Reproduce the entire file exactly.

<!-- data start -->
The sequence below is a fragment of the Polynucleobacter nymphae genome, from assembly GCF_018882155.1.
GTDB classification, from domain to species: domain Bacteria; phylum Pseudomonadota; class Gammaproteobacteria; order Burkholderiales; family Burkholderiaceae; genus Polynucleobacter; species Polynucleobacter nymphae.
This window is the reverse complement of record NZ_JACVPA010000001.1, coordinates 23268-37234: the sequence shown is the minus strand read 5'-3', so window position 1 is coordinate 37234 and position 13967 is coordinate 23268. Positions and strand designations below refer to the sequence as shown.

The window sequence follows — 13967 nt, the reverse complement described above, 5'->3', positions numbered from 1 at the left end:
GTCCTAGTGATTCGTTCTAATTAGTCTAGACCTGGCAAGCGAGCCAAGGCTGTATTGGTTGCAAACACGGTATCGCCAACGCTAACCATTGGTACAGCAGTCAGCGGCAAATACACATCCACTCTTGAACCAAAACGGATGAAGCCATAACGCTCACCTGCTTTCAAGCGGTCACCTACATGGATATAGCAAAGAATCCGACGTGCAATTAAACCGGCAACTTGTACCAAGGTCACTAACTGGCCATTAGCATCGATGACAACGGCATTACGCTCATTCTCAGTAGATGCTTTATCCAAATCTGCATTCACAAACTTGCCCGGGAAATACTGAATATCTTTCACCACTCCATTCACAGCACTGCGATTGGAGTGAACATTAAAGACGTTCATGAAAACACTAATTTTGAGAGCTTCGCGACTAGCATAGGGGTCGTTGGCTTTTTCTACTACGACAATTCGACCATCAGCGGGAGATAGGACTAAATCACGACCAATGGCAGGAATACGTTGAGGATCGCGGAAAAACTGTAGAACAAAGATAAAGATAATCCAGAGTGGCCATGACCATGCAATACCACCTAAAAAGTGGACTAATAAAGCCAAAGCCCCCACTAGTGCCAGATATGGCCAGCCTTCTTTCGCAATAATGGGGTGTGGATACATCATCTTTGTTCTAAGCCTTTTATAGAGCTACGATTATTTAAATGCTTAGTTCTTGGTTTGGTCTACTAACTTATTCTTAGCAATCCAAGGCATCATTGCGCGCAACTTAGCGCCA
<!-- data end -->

The sequence below is a fragment of the Polynucleobacter nymphae genome, from assembly GCF_018882155.1.
GTDB classification, from domain to species: domain Bacteria; phylum Pseudomonadota; class Gammaproteobacteria; order Burkholderiales; family Burkholderiaceae; genus Polynucleobacter; species Polynucleobacter nymphae.
This window is the reverse complement of record NZ_JACVPA010000001.1, coordinates 23268-37234: the sequence shown is the minus strand read 5'-3', so window position 1 is coordinate 37234 and position 13967 is coordinate 23268. Positions and strand designations below refer to the sequence as shown.

The window sequence follows — 13967 nt, the reverse complement described above, 5'->3', positions numbered from 1 at the left end:
GTCCTAGTGATTCGTTCTAATTAGTCTAGACCTGGCAAGCGAGCCAAGGCTGTATTGGTTGCAAACACGGTATCGCCAACGCTAACCATTGGTACAGCAGTCAGCGGCAAATACACATCCACTCTTGAACCAAAACGGATGAAGCCATAACGCTCACCTGCTTTCAAGCGGTCACCTACATGGATATAGCAAAGAATCCGACGTGCAATTAAACCGGCAACTTGTACCAAGGTCACTAACTGGCCATTAGCATCGATGACAACGGCATTACGCTCATTCTCAGTAGATGCTTTATCCAAATCTGCATTCACAAACTTGCCCGGGAAATACTGAATATCTTTCACCACTCCATTCACAGCACTGCGATTGGAGTGAACATTAAAGACGTTCATGAAAACACTAATTTTGAGAGCTTCGCGACTAGCATAGGGGTCGTTGGCTTTTTCTACTACGACAATTCGACCATCAGCGGGAGATAGGACTAAATCACGACCAATGGCAGGAATACGTTGAGGATCGCGGAAAAACTGTAGAACAAAGATAAAGATAATCCAGAGTGGCCATGACCATGCAATACCACCTAAAAAGTGGACTAATAAAGCCAAAGCCCCCACTAGTGCCAGATATGGCCAGCCTTCTTTCGCAATAATGGGGTGTGGATACATCATCTTTGTTCTAAGCCTTTTATAGAGCTACGATTATTTAAATGCTTAGTTCTTGGTTTGGTCTACTAACTTATTCTTAGCAATCCAAGGCATCATTGCGCGCAACTTAGCGCCA